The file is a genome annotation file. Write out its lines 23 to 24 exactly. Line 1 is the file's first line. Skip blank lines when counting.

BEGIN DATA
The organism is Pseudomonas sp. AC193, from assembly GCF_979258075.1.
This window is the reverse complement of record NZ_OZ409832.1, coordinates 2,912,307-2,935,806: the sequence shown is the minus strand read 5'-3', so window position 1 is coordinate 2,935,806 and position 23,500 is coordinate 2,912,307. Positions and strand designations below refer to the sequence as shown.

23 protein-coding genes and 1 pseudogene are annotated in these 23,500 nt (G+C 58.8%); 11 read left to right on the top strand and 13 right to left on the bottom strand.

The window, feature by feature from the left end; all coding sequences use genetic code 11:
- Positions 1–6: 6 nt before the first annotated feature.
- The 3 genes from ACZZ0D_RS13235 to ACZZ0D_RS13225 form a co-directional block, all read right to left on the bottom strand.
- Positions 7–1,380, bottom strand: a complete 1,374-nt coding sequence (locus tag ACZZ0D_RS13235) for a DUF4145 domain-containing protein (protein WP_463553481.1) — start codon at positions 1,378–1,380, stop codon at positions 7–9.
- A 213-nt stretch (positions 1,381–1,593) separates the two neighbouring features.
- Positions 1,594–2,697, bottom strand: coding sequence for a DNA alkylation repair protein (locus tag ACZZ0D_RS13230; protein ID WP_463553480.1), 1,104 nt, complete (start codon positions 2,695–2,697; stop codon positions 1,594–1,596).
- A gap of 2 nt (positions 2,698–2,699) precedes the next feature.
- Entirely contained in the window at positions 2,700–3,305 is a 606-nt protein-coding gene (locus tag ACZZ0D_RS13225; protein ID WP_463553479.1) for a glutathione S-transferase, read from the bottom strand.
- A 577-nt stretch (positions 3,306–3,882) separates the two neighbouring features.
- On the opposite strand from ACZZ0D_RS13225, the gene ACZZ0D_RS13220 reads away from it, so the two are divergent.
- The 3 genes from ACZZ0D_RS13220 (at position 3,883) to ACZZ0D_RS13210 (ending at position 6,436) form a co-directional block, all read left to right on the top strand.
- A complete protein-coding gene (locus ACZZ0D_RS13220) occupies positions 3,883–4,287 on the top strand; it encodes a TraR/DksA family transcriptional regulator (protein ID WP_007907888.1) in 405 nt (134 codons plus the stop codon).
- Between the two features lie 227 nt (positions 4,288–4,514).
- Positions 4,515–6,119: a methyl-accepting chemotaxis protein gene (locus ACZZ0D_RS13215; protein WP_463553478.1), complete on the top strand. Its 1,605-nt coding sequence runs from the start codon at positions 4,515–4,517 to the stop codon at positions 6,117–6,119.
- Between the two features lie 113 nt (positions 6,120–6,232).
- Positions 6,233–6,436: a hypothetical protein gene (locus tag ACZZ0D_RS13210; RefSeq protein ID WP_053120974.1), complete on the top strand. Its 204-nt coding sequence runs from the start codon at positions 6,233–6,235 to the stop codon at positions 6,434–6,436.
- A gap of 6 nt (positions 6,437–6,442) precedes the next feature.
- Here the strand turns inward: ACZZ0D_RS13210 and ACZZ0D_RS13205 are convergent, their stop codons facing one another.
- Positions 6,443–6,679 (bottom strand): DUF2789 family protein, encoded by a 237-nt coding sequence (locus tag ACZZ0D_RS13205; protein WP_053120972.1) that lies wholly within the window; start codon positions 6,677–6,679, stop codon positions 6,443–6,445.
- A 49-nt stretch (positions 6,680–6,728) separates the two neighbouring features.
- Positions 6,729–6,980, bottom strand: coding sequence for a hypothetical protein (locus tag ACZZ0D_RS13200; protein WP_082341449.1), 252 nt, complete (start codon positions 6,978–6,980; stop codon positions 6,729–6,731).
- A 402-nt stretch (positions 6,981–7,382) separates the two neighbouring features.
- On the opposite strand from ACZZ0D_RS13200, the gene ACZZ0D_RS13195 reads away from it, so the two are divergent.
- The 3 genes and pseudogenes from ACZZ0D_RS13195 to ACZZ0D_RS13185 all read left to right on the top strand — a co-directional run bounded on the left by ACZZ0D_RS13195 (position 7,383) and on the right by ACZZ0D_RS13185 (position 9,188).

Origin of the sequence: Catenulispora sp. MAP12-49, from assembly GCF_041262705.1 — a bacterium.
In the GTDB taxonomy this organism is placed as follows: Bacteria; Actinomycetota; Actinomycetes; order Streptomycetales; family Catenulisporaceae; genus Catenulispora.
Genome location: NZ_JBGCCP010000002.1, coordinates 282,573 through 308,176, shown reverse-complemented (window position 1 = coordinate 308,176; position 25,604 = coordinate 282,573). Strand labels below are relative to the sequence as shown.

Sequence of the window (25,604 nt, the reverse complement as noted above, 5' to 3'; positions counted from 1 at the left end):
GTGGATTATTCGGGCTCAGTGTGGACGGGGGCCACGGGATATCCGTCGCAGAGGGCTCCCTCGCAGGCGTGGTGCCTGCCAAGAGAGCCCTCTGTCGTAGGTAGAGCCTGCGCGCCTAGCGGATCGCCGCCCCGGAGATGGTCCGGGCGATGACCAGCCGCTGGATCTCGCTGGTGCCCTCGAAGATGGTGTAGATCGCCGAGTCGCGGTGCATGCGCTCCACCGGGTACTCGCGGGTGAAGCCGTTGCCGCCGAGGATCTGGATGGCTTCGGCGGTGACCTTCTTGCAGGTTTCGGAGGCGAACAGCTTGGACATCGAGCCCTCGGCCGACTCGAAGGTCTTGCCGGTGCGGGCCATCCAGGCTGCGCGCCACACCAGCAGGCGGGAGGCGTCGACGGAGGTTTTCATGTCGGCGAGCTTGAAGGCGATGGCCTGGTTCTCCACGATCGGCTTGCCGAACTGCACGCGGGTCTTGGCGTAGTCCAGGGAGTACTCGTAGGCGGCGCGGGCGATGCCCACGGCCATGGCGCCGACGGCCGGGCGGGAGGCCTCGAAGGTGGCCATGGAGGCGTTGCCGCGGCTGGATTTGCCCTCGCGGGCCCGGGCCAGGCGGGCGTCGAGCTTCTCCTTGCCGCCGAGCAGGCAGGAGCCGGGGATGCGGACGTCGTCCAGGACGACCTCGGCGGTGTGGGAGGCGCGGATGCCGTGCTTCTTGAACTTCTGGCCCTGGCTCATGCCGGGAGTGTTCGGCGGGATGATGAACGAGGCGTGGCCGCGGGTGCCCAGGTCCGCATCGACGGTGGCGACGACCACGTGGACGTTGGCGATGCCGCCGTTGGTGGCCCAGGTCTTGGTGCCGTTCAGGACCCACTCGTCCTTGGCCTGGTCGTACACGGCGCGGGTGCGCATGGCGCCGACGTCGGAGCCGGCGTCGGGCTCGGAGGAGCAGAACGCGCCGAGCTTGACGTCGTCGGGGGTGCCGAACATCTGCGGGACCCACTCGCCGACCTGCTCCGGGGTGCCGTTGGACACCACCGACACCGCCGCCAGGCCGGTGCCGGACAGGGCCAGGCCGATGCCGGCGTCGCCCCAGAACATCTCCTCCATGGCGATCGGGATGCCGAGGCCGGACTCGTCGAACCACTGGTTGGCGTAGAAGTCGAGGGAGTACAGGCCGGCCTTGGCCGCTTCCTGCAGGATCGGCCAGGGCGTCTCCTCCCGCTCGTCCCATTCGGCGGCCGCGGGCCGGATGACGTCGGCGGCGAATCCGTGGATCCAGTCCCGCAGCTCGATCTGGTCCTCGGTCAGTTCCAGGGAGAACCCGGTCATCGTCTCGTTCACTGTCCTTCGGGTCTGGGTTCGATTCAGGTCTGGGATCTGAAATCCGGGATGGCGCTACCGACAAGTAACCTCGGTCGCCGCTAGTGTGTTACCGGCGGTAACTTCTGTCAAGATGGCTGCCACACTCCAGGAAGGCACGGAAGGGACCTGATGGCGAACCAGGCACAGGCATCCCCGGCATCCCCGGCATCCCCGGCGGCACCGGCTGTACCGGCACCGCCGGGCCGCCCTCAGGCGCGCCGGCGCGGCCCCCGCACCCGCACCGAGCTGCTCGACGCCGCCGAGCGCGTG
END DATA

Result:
- A 49-nt stretch (positions 6,680–6,728) separates the two neighbouring features.
- Positions 6,729–6,980, bottom strand: coding sequence for a hypothetical protein (locus tag ACZZ0D_RS13200; protein WP_082341449.1), 252 nt, complete (start codon positions 6,978–6,980; stop codon positions 6,729–6,731).